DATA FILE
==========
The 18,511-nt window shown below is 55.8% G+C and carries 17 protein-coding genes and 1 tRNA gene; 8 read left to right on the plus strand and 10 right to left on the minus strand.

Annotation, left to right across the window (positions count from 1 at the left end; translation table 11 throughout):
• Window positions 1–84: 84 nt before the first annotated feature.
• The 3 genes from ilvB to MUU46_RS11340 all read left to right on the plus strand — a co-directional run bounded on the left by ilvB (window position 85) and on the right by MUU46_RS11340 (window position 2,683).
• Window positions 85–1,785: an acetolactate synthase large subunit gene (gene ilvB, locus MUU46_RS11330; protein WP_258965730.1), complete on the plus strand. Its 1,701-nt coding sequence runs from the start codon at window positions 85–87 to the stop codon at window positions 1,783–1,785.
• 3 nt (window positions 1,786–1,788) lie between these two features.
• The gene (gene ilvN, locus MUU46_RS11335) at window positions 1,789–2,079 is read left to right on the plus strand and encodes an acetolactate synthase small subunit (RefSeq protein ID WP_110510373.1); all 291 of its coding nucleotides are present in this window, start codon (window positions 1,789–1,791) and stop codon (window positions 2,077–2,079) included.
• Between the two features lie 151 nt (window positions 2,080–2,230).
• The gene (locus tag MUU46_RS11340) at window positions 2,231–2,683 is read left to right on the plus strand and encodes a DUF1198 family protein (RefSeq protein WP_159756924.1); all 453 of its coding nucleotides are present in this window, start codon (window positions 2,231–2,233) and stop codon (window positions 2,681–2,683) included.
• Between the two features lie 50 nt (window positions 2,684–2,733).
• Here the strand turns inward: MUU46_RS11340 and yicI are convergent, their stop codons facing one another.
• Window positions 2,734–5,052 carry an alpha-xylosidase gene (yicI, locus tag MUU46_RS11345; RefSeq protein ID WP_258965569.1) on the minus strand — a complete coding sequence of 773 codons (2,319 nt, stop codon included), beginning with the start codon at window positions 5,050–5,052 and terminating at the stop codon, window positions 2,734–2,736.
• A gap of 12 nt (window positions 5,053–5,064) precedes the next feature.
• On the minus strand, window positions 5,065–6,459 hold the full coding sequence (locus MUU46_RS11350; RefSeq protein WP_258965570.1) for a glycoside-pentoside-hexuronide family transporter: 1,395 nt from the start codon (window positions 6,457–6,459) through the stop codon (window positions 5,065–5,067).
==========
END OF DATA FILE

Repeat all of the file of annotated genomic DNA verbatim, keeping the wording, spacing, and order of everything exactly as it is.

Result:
The 18,511-nt window shown below is 55.8% G+C and carries 17 protein-coding genes and 1 tRNA gene; 8 read left to right on the plus strand and 10 right to left on the minus strand.

Annotation, left to right across the window (positions count from 1 at the left end; translation table 11 throughout):
• Window positions 1–84: 84 nt before the first annotated feature.
• The 3 genes from ilvB to MUU46_RS11340 all read left to right on the plus strand — a co-directional run bounded on the left by ilvB (window position 85) and on the right by MUU46_RS11340 (window position 2,683).
• Window positions 85–1,785: an acetolactate synthase large subunit gene (gene ilvB, locus MUU46_RS11330; protein WP_258965730.1), complete on the plus strand. Its 1,701-nt coding sequence runs from the start codon at window positions 85–87 to the stop codon at window positions 1,783–1,785.
• 3 nt (window positions 1,786–1,788) lie between these two features.
• The gene (gene ilvN, locus MUU46_RS11335) at window positions 1,789–2,079 is read left to right on the plus strand and encodes an acetolactate synthase small subunit (RefSeq protein ID WP_110510373.1); all 291 of its coding nucleotides are present in this window, start codon (window positions 1,789–1,791) and stop codon (window positions 2,077–2,079) included.
• Between the two features lie 151 nt (window positions 2,080–2,230).
• The gene (locus tag MUU46_RS11340) at window positions 2,231–2,683 is read left to right on the plus strand and encodes a DUF1198 family protein (RefSeq protein WP_159756924.1); all 453 of its coding nucleotides are present in this window, start codon (window positions 2,231–2,233) and stop codon (window positions 2,681–2,683) included.
• Between the two features lie 50 nt (window positions 2,684–2,733).
• Here the strand turns inward: MUU46_RS11340 and yicI are convergent, their stop codons facing one another.
• Window positions 2,734–5,052 carry an alpha-xylosidase gene (yicI, locus tag MUU46_RS11345; RefSeq protein ID WP_258965569.1) on the minus strand — a complete coding sequence of 773 codons (2,319 nt, stop codon included), beginning with the start codon at window positions 5,050–5,052 and terminating at the stop codon, window positions 2,734–2,736.
• A gap of 12 nt (window positions 5,053–5,064) precedes the next feature.
• On the minus strand, window positions 5,065–6,459 hold the full coding sequence (locus MUU46_RS11350; RefSeq protein WP_258965570.1) for a glycoside-pentoside-hexuronide family transporter: 1,395 nt from the start codon (window positions 6,457–6,459) through the stop codon (window positions 5,065–5,067).